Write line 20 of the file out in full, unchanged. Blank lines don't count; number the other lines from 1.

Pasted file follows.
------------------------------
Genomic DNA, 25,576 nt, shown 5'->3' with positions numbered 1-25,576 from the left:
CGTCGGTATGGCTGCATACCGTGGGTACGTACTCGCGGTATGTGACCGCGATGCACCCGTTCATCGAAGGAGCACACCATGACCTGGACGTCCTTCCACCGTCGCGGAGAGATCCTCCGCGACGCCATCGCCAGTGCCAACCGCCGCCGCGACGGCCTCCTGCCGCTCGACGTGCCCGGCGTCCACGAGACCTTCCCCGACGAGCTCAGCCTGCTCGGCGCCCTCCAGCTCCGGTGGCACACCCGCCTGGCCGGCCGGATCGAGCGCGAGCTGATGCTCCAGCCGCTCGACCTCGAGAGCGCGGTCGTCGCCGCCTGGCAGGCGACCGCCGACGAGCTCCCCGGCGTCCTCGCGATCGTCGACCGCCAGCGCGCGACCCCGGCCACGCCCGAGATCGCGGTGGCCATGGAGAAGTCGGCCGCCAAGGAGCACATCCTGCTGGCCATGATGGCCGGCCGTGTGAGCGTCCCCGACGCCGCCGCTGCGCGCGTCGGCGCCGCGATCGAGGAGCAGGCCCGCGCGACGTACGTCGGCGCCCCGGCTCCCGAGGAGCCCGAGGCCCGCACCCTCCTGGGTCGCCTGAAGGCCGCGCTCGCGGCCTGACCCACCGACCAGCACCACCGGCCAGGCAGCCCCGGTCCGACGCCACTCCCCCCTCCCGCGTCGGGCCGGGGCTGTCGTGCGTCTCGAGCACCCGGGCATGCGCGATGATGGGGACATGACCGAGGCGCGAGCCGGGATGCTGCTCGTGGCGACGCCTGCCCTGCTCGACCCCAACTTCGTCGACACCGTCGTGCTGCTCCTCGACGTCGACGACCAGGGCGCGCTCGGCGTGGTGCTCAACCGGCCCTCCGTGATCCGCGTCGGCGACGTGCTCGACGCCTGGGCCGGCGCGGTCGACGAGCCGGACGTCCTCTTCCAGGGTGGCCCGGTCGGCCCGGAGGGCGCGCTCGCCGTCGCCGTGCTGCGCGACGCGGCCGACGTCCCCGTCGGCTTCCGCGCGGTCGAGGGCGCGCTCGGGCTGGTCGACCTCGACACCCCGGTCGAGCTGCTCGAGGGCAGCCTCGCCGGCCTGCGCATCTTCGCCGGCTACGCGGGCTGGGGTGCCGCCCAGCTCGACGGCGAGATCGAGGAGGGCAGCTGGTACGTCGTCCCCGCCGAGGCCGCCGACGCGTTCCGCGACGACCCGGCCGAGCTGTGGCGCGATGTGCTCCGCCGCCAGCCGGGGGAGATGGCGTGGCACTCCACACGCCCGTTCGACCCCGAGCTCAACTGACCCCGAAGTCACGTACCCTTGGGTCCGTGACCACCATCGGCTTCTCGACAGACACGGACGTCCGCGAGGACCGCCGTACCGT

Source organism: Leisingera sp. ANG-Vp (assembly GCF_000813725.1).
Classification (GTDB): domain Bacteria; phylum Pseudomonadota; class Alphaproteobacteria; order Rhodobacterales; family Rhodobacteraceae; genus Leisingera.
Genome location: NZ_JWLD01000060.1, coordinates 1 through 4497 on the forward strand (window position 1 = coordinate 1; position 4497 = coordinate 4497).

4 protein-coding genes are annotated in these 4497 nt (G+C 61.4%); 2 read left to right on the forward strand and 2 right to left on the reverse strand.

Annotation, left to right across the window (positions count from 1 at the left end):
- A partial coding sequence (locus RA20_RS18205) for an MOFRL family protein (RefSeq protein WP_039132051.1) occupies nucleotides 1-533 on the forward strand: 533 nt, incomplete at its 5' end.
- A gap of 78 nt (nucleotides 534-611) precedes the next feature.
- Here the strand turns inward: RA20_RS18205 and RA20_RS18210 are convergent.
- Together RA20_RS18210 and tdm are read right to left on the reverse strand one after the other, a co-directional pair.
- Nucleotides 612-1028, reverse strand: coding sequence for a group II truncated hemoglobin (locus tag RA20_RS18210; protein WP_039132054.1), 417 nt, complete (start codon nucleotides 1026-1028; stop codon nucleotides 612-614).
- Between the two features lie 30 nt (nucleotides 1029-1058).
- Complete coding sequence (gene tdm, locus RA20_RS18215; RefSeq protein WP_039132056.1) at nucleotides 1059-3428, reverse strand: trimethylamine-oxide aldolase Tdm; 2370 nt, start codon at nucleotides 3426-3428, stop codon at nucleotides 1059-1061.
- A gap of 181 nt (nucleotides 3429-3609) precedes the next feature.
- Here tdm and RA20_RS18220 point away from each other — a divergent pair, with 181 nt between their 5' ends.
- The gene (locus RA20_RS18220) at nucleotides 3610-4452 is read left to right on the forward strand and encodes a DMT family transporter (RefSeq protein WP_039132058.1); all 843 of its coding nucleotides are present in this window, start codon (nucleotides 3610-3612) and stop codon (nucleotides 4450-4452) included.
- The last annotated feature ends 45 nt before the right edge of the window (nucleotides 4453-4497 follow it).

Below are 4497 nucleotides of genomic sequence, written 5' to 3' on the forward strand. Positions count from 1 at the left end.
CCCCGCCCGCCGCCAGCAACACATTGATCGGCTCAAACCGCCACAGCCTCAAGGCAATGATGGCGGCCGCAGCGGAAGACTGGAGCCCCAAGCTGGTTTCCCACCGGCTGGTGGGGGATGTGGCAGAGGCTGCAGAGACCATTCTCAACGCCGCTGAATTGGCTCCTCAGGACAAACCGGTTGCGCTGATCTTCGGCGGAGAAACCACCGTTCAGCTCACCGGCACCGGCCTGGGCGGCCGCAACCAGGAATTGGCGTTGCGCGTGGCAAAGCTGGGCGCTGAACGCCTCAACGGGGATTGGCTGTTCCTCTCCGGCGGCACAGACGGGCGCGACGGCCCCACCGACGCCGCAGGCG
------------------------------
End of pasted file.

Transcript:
CCCCGCCCGCCGCCAGCAACACATTGATCGGCTCAAACCGCCACAGCCTCAAGGCAATGATGGCGGCCGCAGCGGAAGACTGGAGCCCCAAGCTGGTTTCCCACCGGCTGGTGGGGGATGTGGCAGAGGCTGCAGAGACCATTCTCAACGCCGCTGAATTGGCTCCTCAGGACAAACCGGTTGCGCTGATCTTCGGCGGAGAAACCACCGTTCAGCTCACCGGCACCGGCCTGGGCGGCCGCAACCAGGAATTGGCGTTGCGCGTGGCAAAGCTGGGCGCTGAACGCCTCAACGGGGATTGGCTGTTCCTCTCCGGCGGCACAGACGGGCGCGACGGCCCCACCGACGCCGCAGGCG